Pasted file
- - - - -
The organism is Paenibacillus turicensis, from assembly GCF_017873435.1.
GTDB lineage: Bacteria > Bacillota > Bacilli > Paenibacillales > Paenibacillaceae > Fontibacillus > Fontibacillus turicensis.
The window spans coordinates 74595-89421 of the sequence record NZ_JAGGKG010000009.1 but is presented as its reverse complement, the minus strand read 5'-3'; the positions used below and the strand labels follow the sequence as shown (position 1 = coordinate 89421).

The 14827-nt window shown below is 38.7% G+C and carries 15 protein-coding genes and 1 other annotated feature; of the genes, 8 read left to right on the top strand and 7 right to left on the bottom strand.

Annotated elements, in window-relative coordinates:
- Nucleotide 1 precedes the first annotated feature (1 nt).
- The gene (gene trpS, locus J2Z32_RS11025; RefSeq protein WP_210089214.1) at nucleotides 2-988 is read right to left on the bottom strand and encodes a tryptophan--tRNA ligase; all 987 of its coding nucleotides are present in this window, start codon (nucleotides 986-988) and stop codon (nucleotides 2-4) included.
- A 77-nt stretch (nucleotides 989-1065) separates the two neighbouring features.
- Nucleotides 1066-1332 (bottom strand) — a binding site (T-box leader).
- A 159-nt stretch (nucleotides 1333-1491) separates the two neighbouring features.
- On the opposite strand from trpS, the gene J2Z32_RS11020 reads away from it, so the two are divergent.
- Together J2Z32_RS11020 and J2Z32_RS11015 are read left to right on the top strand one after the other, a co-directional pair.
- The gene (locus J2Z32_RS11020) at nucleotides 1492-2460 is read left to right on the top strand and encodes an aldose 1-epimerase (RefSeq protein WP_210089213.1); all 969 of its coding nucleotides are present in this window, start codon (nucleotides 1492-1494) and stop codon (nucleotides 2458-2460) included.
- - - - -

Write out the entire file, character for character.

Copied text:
The organism is Paenibacillus turicensis, from assembly GCF_017873435.1.
GTDB lineage: Bacteria > Bacillota > Bacilli > Paenibacillales > Paenibacillaceae > Fontibacillus > Fontibacillus turicensis.
The window spans coordinates 74595-89421 of the sequence record NZ_JAGGKG010000009.1 but is presented as its reverse complement, the minus strand read 5'-3'; the positions used below and the strand labels follow the sequence as shown (position 1 = coordinate 89421).

The 14827-nt window shown below is 38.7% G+C and carries 15 protein-coding genes and 1 other annotated feature; of the genes, 8 read left to right on the top strand and 7 right to left on the bottom strand.

Annotated elements, in window-relative coordinates:
- Nucleotide 1 precedes the first annotated feature (1 nt).
- The gene (gene trpS, locus J2Z32_RS11025; RefSeq protein WP_210089214.1) at nucleotides 2-988 is read right to left on the bottom strand and encodes a tryptophan--tRNA ligase; all 987 of its coding nucleotides are present in this window, start codon (nucleotides 986-988) and stop codon (nucleotides 2-4) included.
- A 77-nt stretch (nucleotides 989-1065) separates the two neighbouring features.
- Nucleotides 1066-1332 (bottom strand) — a binding site (T-box leader).
- A 159-nt stretch (nucleotides 1333-1491) separates the two neighbouring features.
- On the opposite strand from trpS, the gene J2Z32_RS11020 reads away from it, so the two are divergent.
- Together J2Z32_RS11020 and J2Z32_RS11015 are read left to right on the top strand one after the other, a co-directional pair.
- The gene (locus J2Z32_RS11020) at nucleotides 1492-2460 is read left to right on the top strand and encodes an aldose 1-epimerase (RefSeq protein WP_210089213.1); all 969 of its coding nucleotides are present in this window, start codon (nucleotides 1492-1494) and stop codon (nucleotides 2458-2460) included.